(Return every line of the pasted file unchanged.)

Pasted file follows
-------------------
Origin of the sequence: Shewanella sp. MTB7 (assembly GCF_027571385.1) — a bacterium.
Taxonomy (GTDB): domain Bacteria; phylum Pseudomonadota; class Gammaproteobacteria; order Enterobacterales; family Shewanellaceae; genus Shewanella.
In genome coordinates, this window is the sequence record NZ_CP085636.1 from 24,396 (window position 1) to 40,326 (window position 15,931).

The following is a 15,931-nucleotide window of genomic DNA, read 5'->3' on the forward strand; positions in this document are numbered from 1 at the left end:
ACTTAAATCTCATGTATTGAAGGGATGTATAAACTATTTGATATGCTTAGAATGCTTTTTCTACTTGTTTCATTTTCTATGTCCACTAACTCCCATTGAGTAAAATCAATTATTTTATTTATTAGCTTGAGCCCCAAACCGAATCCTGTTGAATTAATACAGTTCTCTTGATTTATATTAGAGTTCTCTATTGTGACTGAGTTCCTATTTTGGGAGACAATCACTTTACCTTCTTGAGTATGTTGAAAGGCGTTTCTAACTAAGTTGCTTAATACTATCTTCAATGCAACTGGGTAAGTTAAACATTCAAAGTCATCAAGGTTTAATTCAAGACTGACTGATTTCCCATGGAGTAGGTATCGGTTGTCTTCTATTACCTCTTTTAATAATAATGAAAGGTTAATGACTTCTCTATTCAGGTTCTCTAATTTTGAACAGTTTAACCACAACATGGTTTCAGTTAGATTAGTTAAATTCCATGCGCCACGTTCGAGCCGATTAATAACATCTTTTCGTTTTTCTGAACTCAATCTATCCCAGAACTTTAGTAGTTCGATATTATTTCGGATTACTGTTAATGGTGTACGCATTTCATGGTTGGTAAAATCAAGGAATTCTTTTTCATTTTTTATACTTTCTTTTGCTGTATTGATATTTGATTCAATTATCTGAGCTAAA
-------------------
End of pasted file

Origin of the sequence: Shewanella sp. MTB7 (assembly GCF_027571385.1) — a bacterium.
Taxonomy (GTDB): domain Bacteria; phylum Pseudomonadota; class Gammaproteobacteria; order Enterobacterales; family Shewanellaceae; genus Shewanella.
In genome coordinates, this window is the sequence record NZ_CP085636.1 from 24,396 (window position 1) to 40,326 (window position 15,931).

The following is a 15,931-nucleotide window of genomic DNA, read 5'->3' on the forward strand; positions in this document are numbered from 1 at the left end:
ACTTAAATCTCATGTATTGAAGGGATGTATAAACTATTTGATATGCTTAGAATGCTTTTTCTACTTGTTTCATTTTCTATGTCCACTAACTCCCATTGAGTAAAATCAATTATTTTATTTATTAGCTTGAGCCCCAAACCGAATCCTGTTGAATTAATACAGTTCTCTTGATTTATATTAGAGTTCTCTATTGTGACTGAGTTCCTATTTTGGGAGACAATCACTTTACCTTCTTGAGTATGTTGAAAGGCGTTTCTAACTAAGTTGCTTAATACTATCTTCAATGCAACTGGGTAAGTTAAACATTCAAAGTCATCAAGGTTTAATTCAAGACTGACTGATTTCCCATGGAGTAGGTATCGGTTGTCTTCTATTACCTCTTTTAATAATAATGAAAGGTTAATGACTTCTCTATTCAGGTTCTCTAATTTTGAACAGTTTAACCACAACATGGTTTCAGTTAGATTAGTTAAATTCCATGCGCCACGTTCGAGCCGATTAATAACATCTTTTCGTTTTTCTGAACTCAATCTATCCCAGAACTTTAGTAGTTCGATATTATTTCGGATTACTGTTAATGGTGTACGCATTTCATGGTTGGTAAAATCAAGGAATTCTTTTTCATTTTTTATACTTTCTTTTGCTGTATTGATATTTGATTCAATTATCTGAGCTAAA